One of the major points of the U.S. College Rankings has to do with the number of faculty on a campus, and the number of those faculty who hold what are considered "terminal degrees". A terminal degree is the highest degree that a person in that specialty can achieve. So, in English literature, the terminal degree would be a Ph.D. However in a field such as creative writing and poetry, it might be an M.F.A. (Master of Fine Arts). So, when we read that 98% of a universities faculty hold terminal degrees, that's all well and good. However, some of the best teaching, many would argue, has come from those who do not have the terminal degree or maybe they're pursuing it. Perhaps they enjoyed the teaching aspect and not so much the research necessary for finishing a doctoral program. Who am I to say? But I do know that the rankings think that they can judge that and while it MAY be true in some cases, it is certainly not true in all.

If there is anything that U.S. College Rankings have done is that they have increased the hype for a small pocket of elite schools across this country. This has been, essentially, a self-fulfilling prophecy for those schools because when an alumni sees his/her school around the top of a U.S. College Ranking list, the swelling of pride might just induce a monetary donation. That monetary donation can be one small step in actually raising the profile and ranking of said university even more, which then makes even more alumni swell with pride and donate, as they believe the value of their degree is also being enhanced by this ranking. Be aware supportive elite-university alumni. A recent article had a very interesting point to make:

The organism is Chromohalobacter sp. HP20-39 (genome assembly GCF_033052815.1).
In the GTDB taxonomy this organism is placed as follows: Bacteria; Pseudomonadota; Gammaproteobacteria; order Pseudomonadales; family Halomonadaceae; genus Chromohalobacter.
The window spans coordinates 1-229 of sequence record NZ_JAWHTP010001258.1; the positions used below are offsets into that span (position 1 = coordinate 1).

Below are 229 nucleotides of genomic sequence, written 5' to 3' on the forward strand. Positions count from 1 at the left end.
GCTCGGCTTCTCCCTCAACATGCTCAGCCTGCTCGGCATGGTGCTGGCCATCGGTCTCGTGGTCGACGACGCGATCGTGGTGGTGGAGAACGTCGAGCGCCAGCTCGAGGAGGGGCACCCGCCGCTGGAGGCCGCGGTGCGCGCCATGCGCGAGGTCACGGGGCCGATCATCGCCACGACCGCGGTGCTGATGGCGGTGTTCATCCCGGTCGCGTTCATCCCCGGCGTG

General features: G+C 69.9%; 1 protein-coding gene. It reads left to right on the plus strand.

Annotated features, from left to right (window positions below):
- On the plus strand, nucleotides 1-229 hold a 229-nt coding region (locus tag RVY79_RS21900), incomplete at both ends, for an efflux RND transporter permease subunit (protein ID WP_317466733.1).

I don't know if I have actually made any significant progress towards a conclusion on whether or not U.S. College Rankings are beneficial or harmful to our system of higher education. So, in summary, I would say that while there is certainly some validity to ranking categories like "class sizes", "average incoming gpa" and "graduation rate", because these are statistics that should be known and available to all students who are researching prospective schools, do any of these mean that YOU will be more or less successful at a top-ranked school versus a school ranked somewhere in the ambiguous folds of the pages of some U.S. College Ranking magazine? No.

And in response to the question regarding WHICH U.S. College Ranking system is most reliable? Well, the answer is simple, of course: Your college ranking system is most reliable! Visit a campus, call the admissions office, read about it on the website, chat with students who go there, etc . . . Are we really becoming such passive thinkers that we have to just rely on what information other people give us? No. We are smarter than this.

Please don't think that way. Or soon, you, too, will begin to sound like a bit of a pompous fool.

If YOUR college ranking system fails you, contact me. I am never one to hold back on this topic.

As always, thanks for reading and don't hesitate to email me if you need help deciding whether you should apply to Harvard or Arkansas State--or both.